I happened to pick up a children’s picture book about William Marshall, the “greatest knight who ever lived.” He was a second-born son who had to make his fortune by competing in the tourneys—the huge mock battles which were the predecessors of the slightly more civilized jousting tournaments. Despite being repeatedly banned by the popes, tourneys remained wildly popular until high mortality rates forced the sport to evolve into the more familiar (and much safer) jousting tournaments. After a long career as one of the most renowned tourneyers of the age, Marshall finally hung up his spurs and headed for the Holy Land to seek absolution.
I’ve always been drawn to the Middle Ages, and I was instantly intrigued by these gladiatorial battles and their juxtaposition with the Crusades. From there, my imagination just took off!
2. Who is your favorite character?
Oh, Marcus Annan, my main character, definitely! He dominated every page and absolutely took charge of the story. He was one of those special larger-than-life characters who are definitive to a writing career. His strength, his courage, and his haunted past… he was a blast to write. In fact, he’s easily one my favorites out of all the characters I’ve ever written. And that’s saying something, because this story, in particular, gave birth to quite a cast, including Annan’s smart aleck servant Peregrine Marek, the fugitive countess Lady Mairead, a conflicted Templar named Warin, and a triad of very scary bad guys!
3. What have you learned on your road to publication?
Probably the biggest thing is simply that publication isn’t the end all. Anne Lamont nailed it when she said, “…publication is not all that it is cracked up to be. But writing is.” Being published, having people buy your words—that’s an amazing feeling. It validates your work, all the hours you’ve put into crafting and sweating over these crazy stories that won’t let you go. But it’s not the final destination; it’s just a pit stop along the road of the artistic lifestyle. Writing, in and of itself, whether or not you’re ever published, has to be its own reward. I write because I have to tell stories. I’d keep right on writing even if I was the only one who wanted to read my words. For that matter, I would pay other people to let me keep writing, if I had to. It’s a passion, a compulsion, a gift. That those other people are actually willing to pay me to continue it—that’s just an extra blessing. It’s important to keep it all in perspective, no matter where you are in your quest for publication.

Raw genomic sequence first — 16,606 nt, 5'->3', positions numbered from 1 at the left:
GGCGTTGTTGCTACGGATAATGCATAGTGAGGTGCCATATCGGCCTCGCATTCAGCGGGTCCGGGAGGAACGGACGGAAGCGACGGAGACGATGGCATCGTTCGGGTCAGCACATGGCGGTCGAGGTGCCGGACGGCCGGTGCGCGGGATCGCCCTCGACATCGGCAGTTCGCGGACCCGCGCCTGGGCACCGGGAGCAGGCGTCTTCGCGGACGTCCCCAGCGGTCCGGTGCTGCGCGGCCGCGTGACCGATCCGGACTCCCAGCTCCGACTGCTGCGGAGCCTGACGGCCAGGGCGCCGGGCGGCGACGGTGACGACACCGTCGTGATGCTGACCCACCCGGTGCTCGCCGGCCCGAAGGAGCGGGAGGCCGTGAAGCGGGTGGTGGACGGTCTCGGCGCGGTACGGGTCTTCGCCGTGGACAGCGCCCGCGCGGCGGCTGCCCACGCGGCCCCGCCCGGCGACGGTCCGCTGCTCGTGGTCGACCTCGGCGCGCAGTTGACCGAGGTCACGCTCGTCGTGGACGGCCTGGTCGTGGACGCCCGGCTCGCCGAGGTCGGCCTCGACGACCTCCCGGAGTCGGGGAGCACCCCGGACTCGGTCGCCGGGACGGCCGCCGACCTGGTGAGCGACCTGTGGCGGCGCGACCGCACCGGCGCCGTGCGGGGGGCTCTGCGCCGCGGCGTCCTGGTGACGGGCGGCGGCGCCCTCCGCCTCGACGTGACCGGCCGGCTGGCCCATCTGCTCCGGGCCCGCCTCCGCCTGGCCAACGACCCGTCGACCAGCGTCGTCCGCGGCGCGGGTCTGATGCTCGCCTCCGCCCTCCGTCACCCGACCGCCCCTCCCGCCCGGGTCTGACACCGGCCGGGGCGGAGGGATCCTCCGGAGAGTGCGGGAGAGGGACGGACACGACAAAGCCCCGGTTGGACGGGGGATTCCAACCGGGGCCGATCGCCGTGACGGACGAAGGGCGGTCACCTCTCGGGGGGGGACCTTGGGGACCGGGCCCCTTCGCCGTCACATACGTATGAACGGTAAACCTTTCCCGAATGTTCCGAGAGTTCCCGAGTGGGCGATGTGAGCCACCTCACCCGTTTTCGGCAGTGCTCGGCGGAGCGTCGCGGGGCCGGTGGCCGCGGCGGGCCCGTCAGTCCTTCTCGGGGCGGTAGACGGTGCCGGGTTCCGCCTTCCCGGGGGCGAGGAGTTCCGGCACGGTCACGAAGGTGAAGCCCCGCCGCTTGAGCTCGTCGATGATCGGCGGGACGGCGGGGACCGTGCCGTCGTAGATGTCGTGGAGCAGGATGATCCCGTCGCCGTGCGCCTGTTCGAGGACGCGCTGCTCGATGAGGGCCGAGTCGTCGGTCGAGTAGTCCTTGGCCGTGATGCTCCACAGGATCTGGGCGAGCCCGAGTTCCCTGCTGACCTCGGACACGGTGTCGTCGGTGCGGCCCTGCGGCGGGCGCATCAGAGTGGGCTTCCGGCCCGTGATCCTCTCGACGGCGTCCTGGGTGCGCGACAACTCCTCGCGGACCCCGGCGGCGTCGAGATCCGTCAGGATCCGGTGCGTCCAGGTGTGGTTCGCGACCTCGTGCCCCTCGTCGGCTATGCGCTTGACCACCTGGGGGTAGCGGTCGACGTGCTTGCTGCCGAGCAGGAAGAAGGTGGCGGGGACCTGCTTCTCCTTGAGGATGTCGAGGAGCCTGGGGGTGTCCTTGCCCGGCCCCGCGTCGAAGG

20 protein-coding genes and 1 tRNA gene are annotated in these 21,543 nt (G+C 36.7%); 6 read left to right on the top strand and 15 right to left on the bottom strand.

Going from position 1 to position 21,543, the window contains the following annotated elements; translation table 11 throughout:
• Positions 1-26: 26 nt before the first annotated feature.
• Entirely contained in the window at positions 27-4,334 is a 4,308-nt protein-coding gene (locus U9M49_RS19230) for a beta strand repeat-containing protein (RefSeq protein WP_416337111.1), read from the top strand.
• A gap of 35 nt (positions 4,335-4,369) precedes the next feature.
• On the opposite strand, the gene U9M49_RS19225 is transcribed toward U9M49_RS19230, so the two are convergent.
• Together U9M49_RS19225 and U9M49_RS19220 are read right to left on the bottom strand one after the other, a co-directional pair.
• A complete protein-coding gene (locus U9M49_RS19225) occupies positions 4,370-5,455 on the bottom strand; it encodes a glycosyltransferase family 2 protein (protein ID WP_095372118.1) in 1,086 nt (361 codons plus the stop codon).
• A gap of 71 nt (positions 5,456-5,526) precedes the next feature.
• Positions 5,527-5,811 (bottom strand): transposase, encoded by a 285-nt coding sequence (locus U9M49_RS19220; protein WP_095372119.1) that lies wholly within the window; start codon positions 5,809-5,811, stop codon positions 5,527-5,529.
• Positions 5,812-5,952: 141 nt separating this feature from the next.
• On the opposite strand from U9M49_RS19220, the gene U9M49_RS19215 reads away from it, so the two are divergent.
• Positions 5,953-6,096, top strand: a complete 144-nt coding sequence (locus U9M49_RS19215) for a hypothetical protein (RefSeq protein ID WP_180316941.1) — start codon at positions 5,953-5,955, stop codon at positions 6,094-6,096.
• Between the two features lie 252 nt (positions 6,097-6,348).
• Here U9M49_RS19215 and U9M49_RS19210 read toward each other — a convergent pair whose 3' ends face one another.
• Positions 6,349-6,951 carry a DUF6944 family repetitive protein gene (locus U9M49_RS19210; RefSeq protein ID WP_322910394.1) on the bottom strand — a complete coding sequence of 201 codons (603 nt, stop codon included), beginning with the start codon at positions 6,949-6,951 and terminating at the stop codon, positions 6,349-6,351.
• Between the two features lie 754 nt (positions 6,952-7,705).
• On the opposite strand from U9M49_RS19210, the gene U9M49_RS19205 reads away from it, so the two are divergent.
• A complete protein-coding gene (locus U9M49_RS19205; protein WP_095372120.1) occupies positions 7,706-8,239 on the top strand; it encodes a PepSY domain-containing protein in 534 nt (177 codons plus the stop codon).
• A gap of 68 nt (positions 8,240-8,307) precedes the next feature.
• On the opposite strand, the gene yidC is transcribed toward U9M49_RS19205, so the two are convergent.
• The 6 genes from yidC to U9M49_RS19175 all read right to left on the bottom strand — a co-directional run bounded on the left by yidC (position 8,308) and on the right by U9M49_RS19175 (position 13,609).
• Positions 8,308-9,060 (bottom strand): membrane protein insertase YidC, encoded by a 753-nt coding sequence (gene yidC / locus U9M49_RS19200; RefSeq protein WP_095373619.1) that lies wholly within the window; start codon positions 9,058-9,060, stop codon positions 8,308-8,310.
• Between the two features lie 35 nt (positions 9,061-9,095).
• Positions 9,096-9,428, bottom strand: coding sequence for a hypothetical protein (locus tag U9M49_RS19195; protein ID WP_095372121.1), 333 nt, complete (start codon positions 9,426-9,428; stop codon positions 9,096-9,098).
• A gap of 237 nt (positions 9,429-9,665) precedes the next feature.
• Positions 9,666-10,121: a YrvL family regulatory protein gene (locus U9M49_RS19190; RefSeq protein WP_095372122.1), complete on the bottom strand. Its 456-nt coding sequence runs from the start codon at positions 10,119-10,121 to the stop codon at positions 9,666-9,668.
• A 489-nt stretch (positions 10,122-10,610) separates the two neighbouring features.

4. What’s your secret to success?
No secret. Just lots of hard work. Write every day. Guard your desk with a machete and flamethrower if you have to! Writing time is sacred, and if you don’t respect that, you’ll never get anybody else to. Read incessantly: all the good fiction you can get your hands on, as well as books on the craft. Seek knowledgeable feedback on your work. Well-read, kind-but-brutal beta readers are essential. Writing can’t be just a hobby; you have to treat it like a job. More than that, it’s a lifestyle.
I have several projects in the works. I have a completed fantasy, Dreamers Come (about a man who discovers that his dreams are really memories of another world) waiting for another round of edits. I also just started outlining my next project, a historical novel called The Deepest Breath about the passion, betrayal, and vengeance that dog two men and the woman they both love through the trenches of World War I, corruption in colonial Kenya, and the criminal underbelly of London. And I’m also working on a fun co-writing project that asks, “What if Robin Hood met Sleeping Beauty?”